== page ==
County Big Years
Dr. Stephen Lindsay did a Big Year in 2001. He attempted to see 200 birds in Kootenai County during the year 2001. He tallied up only 199 and on January 1, 2002 he found a Snowy Owl on Rathdrum Prairie. Had he found it the day before he would have made his 200. This gave me the idea of doing a Kootenai County Big Year as a group. I started this project in 2002 and published our progress on the two list serves, Inland-nw-birders and IBLE. The idea of doing County Big Years caught on. Twenty-four out of 43 Idaho Counties are doing Big Years this year. The results are posted on www.idahobirds.net. Shoshone, Bonner and Benewah counties are also our Audubon website. Washington State birders are now doing county big years.
Kootenai County Spring Arrivals and first date seen for the year 2002 - 2012
This is a chart showing the first date a species was observed for the year. In the case of migrants, it would be a first arrival date (although the bird could likely have arrived a day or two earlier but was not observed and reported until the date given). Because of the size of the chart, it is presented on three web pages. If you want to see who reported it and where, check the Kootenai County Big year pages. You can compare Kootenai County arrival dates with other counties doing Big Years on www.idahobirds.net.
Blue Bird Trails
This chart is a summery of bluebird box data collected between 2000-2014 - The summery includes all three trails: Hoo Doo, Mica Bay, Mica Flats
Bluebird Trails Report for summer 2014
I have completed entering the nest data we have collected from our three bluebird trails into the The Cornell Laboratory of Ornithology’s Nest Watch program . See: http://nestwatch.org
Here are the results of this year’s effort:
Hoo Doo – 16 attempts with 13 having at least 1 young that had fledged – 79 eggs produced 76 nestlings of which 55 fledged – a 81.25 % rate of success
Mica Bay - 2 attempts with 1 having at least 1 young that fledged – 12 eggs which produced 6 nestling if which all 6 fledged
Mica Flats – 3 attempts with 2 having at least 1 young that fledged – 19 eggs produced 13 nestlings of which 10 fledged – a 66.67% success rate.
Hoo Doo – 42 attempts with 21 having at least 1 young that had fledged – 209 eggs produced 114 nestlings of which 83 fledged – a 50% rate of success – a 50% success rate
Mica Bay – 7 attempts with 4 having at least 1 young that fledged – 35 eggs produced 20 nestlings of which 13 fledged – a 57.14% success rate
Mica Flats – 10 attempts with 6 having at least 1 young that fledged – 55 eggs produced 43 nestlings of which 27 fledged – a 60% success rate
Hoo Doo: 1 nest fledged at least 4 young – as usual we could not see into the nest to count eggs or nestling but one team was lucky enough to be there when they were fledgling from the nest.
I have been entering data since from 2000 – 2014. I have created a table showing the results of all three trails for comparison.
You can view this table on our Project section of our Webpage.
I want to thank this year’s bluebird team for checking and recording the nest boxes.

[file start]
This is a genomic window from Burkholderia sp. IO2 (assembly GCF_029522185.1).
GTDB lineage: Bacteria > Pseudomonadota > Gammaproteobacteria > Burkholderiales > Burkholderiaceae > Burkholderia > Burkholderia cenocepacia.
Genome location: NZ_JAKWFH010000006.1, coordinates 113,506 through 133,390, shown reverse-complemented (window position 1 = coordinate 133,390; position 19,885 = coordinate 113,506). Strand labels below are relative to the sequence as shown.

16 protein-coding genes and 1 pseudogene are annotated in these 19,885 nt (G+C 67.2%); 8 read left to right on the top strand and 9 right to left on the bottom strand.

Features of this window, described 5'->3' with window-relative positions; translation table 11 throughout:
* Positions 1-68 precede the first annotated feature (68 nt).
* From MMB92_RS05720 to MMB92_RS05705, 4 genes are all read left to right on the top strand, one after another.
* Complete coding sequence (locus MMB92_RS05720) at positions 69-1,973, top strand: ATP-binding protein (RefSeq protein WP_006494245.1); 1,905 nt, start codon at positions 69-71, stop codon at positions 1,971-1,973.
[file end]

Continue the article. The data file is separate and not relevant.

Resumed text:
Team Members this year were: Peggy Albertson, Kris Buhler, Darlene Carlton, Linda Childfraft, Angie Conrow, Roland Craft, Carrie Hugo Rob and Nancy Kroese,
Cathy Moen. Shirley Sturts, Vera Taggart, Linda Wolovich. A special thanks to Roland, Rob and Nancy who not only took turns doing Hoo Doo but took charge of doing Mica Bay and Mica Flats.
Checklist of Birds Trail of the Coeur d'Alenes
This checklist is compiled by Lisa Hardy. It is a PDF file and may be printed out (2 pages). Click here for checklist
The Trail of the Coeur d'Alenes traverses a diverse array of habitats, including some of the best birding locales in North Idaho. Ranging over 1100' feet in elevation, from the shore of Coeur d'Alene Lake at 2150' to the mixed conifer forest around Mullan at 3250', and including wetlands, agricultural fields, urban streetscapes, cottonwood groves, and deep water, the Trail bisects all the major low-elevation habitat types found in North Idaho. This habitat profile yields a potential list of 189 species, plus an additional 48 very rare specie
Science in Action: From December 14 through January 5 tens of thousands of volunteers throughout the Americas take part in an adventure that has become a family tradition among generations. Families and students, birders and scientists, armed with binoculars, bird guides and checklists go out on an annual missioNovember_2012n - often before dawn. For over one hundred years, the desire to both make a difference and to experience the beauty of nature has driven dedicated people to leave the comfort of a warm house during the Holiday season. Each of the citizen scientists who annually braves snow, wind, or rain, to take part in the Christmas Bird Count makes an enormous contribution to conservation. Audubon and other organizations use data collected in this longest-running wildlife census to assess the health of bird populations - and to help guide conservation action. Read More
Our Chapter sponsors three Christmas Bird Counts
- Coeur d'Alene -compiled by Shirley Sturts
- Spirit Lake - compiled by Shirley Sturts
- Indian Mountain - compiled by Don Heikkila
- Coeur d'Alene 1992-2005
- Coeur d'Alene 2006-2013
- Coeur d'Alene 2013-2014
- Spirit Lake 2013-2014
- Spirit Lake 1997-present
- Indian Mountain 2010-2012
Every year we do a Century Count covering one of the 5 northern counties. Our goal is see if we can find at 100 or more species in one day. This is an all day effort, from around 5 a.m. to dusk.
- Benewah County 2003 and 2008
- Bonner County 2005 and 2010
- Boundary County 2009
- Kootenai County 2011
- Shoshone County 2002, 2007, 2012